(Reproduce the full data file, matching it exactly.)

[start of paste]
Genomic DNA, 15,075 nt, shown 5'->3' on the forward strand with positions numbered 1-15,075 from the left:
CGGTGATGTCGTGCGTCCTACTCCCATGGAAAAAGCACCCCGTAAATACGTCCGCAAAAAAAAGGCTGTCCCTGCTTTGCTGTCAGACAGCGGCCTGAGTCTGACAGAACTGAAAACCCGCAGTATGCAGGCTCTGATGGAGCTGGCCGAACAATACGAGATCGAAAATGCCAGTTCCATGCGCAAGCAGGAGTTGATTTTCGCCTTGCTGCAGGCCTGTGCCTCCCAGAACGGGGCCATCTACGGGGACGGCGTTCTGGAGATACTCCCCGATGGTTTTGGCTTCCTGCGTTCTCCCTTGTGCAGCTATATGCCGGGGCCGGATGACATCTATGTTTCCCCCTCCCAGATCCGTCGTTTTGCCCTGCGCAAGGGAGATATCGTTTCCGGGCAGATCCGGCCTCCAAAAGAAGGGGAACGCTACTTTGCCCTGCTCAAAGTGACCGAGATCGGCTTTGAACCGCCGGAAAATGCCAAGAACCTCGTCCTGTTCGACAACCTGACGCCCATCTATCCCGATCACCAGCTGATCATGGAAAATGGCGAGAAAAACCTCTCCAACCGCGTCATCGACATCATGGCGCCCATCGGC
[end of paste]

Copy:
Genomic DNA, 15,075 nt, shown 5'->3' on the forward strand with positions numbered 1-15,075 from the left:
CGGTGATGTCGTGCGTCCTACTCCCATGGAAAAAGCACCCCGTAAATACGTCCGCAAAAAAAAGGCTGTCCCTGCTTTGCTGTCAGACAGCGGCCTGAGTCTGACAGAACTGAAAACCCGCAGTATGCAGGCTCTGATGGAGCTGGCCGAACAATACGAGATCGAAAATGCCAGTTCCATGCGCAAGCAGGAGTTGATTTTCGCCTTGCTGCAGGCCTGTGCCTCCCAGAACGGGGCCATCTACGGGGACGGCGTTCTGGAGATACTCCCCGATGGTTTTGGCTTCCTGCGTTCTCCCTTGTGCAGCTATATGCCGGGGCCGGATGACATCTATGTTTCCCCCTCCCAGATCCGTCGTTTTGCCCTGCGCAAGGGAGATATCGTTTCCGGGCAGATCCGGCCTCCAAAAGAAGGGGAACGCTACTTTGCCCTGCTCAAAGTGACCGAGATCGGCTTTGAACCGCCGGAAAATGCCAAGAACCTCGTCCTGTTCGACAACCTGACGCCCATCTATCCCGATCACCAGCTGATCATGGAAAATGGCGAGAAAAACCTCTCCAACCGCGTCATCGACATCATGGCGCCCATCGGC